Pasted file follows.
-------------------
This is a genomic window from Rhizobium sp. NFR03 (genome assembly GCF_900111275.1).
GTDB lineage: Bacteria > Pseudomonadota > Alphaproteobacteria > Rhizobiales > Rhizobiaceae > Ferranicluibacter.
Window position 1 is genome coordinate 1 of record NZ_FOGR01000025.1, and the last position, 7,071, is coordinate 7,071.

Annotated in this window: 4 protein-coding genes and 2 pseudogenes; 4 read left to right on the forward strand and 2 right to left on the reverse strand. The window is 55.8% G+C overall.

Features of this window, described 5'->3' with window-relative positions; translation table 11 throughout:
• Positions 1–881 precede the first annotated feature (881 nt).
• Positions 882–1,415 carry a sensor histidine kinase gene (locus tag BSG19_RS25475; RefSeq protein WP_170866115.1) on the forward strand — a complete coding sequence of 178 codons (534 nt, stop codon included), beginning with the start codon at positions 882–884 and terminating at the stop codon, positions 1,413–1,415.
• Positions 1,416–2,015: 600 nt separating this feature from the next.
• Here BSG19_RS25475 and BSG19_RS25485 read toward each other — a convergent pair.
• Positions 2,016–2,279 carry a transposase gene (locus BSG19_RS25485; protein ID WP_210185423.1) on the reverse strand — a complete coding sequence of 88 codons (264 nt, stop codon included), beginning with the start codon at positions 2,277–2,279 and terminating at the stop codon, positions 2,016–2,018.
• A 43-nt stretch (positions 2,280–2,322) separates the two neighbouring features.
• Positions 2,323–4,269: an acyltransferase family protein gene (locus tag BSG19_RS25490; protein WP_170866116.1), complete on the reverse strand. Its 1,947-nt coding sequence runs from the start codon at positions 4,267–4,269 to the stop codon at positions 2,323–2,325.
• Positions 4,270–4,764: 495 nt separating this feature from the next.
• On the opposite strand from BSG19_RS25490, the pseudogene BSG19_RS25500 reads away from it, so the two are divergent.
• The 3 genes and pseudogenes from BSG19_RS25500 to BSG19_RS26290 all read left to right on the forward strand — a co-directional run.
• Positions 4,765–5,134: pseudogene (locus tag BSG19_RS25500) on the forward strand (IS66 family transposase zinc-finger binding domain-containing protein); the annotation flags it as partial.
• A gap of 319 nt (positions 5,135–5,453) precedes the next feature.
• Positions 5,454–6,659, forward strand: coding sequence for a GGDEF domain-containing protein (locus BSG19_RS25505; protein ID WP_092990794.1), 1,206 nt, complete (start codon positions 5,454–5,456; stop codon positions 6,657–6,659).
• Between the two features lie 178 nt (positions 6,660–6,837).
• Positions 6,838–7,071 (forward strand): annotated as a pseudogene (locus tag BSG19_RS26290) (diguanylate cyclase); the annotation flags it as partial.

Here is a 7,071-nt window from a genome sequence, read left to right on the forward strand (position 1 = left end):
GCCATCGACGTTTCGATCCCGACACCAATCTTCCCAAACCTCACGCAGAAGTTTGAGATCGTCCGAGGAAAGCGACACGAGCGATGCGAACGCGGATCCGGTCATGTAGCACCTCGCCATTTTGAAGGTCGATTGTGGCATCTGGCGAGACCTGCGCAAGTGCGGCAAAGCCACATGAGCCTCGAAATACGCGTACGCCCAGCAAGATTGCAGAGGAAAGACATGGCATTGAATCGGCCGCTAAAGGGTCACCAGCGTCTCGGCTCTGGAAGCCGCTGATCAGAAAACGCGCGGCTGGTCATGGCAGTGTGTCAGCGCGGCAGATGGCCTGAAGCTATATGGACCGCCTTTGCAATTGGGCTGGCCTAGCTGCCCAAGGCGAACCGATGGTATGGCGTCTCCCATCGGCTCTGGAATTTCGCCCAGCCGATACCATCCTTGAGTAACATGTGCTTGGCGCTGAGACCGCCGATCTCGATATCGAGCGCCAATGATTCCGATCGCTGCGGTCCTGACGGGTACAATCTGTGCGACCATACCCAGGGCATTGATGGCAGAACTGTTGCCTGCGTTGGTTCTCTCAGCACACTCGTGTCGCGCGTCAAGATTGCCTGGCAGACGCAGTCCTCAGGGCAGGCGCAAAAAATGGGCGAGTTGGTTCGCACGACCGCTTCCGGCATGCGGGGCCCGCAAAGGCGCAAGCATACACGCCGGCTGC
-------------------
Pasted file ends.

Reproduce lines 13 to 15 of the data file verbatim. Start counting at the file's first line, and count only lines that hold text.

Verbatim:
• Positions 4,270–4,764: 495 nt separating this feature from the next.
• On the opposite strand from BSG19_RS25490, the pseudogene BSG19_RS25500 reads away from it, so the two are divergent.
• The 3 genes and pseudogenes from BSG19_RS25500 to BSG19_RS26290 all read left to right on the forward strand — a co-directional run.